For Tactics, Techniques, and Procedures Thursday, we are continuing our discussion from last week about optics. Specifically, we are discussing how do we know if our projectile is going to hit a target at a certain distance? What is a way for a Paratrooper to know how accurate their weapon is? Or how accurate their shot group is? The Answers are in units of angular measurement.
There are two major units of angular measurement the Army uses: mils and Minutes of Angle (MOA). These two different units are commonly used terms to describe a measurement of accuracy when firing a weapon, system, or munition. They typically include the accuracy of a specific weapon, the performance of ammunition, and the ability of a shooter as it relates to firing the weapon.
Minute of Angle is a commonly used term to describe accuracy. It may explain the accuracy of a weapon, performance of ammunition, ability of a shooter, or a combination of these aspects.
Minute of Angle (MOA) depends on size and range. It is an expression of an angle, so size will increase as range increases. A minute of angle is 1/60th of a degree (360 degrees) or 0.16667 degrees of arc. From any center point outward, this angle translates to 1.0476 inches wide at 100 meters and is stated as 1.047 inches at 100 meters. For ease of math, it is easier to say that 1inch= 1MOA at 100 yards, or 1.1 inches = 1MOA at 100 meters. Picture two illustrates this for us.
Minute of angle is determined not only by the size of the group but also the range at which the group was fired. For example, 2 inches at 200 yards is 1 MOA. 2 inches at 100 meters is 2 MOA. 1 inch at 200 meters is ½ or .5 MOA.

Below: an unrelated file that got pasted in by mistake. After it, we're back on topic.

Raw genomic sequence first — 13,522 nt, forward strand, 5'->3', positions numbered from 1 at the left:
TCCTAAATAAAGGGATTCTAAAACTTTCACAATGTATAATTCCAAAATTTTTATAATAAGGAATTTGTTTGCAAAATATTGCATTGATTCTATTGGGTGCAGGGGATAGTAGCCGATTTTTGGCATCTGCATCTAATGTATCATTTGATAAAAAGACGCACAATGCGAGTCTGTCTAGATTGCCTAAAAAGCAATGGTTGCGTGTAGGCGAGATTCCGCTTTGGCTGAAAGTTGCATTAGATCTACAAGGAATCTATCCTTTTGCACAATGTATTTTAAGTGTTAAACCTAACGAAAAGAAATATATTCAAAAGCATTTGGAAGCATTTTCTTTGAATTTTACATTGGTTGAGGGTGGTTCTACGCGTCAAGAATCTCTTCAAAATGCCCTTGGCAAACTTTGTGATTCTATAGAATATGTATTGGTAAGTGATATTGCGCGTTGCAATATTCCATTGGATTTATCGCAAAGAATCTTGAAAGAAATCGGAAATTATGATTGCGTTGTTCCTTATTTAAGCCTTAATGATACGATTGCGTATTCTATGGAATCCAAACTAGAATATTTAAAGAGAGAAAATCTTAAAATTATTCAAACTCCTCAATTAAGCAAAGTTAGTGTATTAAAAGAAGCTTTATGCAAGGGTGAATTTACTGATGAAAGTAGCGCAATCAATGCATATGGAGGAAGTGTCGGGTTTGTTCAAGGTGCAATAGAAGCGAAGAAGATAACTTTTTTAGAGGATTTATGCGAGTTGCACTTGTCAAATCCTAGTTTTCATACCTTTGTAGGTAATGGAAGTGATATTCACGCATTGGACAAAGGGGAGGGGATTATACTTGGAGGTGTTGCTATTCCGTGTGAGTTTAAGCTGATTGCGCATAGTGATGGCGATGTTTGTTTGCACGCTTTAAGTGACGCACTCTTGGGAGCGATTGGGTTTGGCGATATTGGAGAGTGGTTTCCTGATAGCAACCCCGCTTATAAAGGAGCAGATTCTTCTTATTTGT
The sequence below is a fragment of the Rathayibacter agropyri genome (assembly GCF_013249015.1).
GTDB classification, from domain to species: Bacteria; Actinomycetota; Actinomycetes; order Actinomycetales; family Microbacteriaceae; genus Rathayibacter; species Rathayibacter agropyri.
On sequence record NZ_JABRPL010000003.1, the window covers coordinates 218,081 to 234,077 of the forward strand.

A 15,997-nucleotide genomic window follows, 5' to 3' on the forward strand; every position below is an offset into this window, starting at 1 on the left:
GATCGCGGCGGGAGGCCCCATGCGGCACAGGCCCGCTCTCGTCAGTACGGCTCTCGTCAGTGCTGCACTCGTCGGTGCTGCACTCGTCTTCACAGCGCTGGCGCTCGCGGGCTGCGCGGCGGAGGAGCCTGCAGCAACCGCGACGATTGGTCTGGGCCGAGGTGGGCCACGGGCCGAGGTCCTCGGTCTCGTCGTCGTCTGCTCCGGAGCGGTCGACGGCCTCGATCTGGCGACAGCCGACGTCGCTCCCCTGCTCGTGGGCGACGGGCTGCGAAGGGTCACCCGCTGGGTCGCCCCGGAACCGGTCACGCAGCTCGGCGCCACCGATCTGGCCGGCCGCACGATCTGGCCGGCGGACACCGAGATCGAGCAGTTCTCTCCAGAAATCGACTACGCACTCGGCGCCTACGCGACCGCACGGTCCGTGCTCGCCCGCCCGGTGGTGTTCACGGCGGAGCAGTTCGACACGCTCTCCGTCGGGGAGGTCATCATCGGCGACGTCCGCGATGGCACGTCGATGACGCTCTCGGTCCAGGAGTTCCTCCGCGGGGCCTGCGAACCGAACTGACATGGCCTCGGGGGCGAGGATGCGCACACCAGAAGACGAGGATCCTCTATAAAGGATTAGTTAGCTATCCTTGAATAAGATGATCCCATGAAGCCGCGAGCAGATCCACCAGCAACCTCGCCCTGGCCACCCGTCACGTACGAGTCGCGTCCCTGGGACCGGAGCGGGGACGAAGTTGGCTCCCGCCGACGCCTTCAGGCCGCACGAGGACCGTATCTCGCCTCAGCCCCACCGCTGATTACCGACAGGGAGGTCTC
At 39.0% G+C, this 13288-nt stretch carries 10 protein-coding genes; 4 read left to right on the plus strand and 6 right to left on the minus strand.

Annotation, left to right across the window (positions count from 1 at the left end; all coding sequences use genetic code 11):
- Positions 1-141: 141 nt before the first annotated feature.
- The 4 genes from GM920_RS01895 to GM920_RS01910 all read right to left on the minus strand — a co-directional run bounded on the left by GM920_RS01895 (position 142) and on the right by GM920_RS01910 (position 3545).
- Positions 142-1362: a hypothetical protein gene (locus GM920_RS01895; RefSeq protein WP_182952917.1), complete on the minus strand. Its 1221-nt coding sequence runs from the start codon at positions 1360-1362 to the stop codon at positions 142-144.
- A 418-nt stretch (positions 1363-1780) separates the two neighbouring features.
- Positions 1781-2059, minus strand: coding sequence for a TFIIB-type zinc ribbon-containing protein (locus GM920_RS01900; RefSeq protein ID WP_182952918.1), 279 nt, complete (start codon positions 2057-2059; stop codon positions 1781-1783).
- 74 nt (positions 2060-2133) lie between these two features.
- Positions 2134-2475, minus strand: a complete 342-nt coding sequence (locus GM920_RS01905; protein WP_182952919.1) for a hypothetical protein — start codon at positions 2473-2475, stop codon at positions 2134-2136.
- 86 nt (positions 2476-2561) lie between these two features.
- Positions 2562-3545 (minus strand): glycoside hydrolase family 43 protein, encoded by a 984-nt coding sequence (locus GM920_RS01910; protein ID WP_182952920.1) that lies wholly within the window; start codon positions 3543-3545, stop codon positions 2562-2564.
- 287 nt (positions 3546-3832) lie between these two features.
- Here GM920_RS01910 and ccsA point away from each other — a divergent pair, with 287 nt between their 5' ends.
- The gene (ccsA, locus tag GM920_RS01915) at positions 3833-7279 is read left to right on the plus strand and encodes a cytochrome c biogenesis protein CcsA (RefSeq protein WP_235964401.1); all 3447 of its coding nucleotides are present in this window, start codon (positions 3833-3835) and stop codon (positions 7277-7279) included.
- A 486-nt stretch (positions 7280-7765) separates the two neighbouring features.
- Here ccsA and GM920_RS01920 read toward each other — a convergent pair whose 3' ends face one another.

The other unit of angular measurement is the mil. It is commonly used in direct fire and indirect fire applications. Picture three illustrates the mil and how it relates to a more common unit of angular measure: the degree.
For every one mil, there are approximately 3.375 Minutes of Angle. For simplification of math, 1 mil = 3.5 MOA.
The Adjustments in the Common optics used by the Paratrooper are set up in Minutes of Angle with a few exceptions, those being the M145 Machine Gun Optic, and the Iron Sights on the Machine Guns. The other system that uses mils as both an adjustment and hold value are Sniper Optics. For those reasons, it is important for Paratroopers to have an understanding of both systems of angular measure and not just MOA.
Where this really comes into play is when the Paratrooper conducts the Individual Weapons Basic table and zeroes the sighting system to their weapon, they need to know Minutes of Angle to be able to adjust their sight. The Zero and Grouping Target for the Army has been standardized to a one-Minute of Angle grid so that both optics and Iron sights can be adjusted on the same target with ease.
To sum up, There are two major units of angular measurement used for weapons: mils and MOA. Minute of angle is equal to 1.1 inch at 100 meters and is used as an expression of accuracy due to its expanding at a uniform rate. 1 degree is equal to 17.78 mils, and one Mil is equal to 3.375 Minutes of Angle. Minutes of Angle are used in the optics and Iron sights of the M4. Mils are used in the Optics and Iron sights of the Machine guns, and in the scopes and reticles of sniper rifles. Next week, we will continue our discussion on optics as we address the Primary Reflex Sight of the Army: the M68 CCO.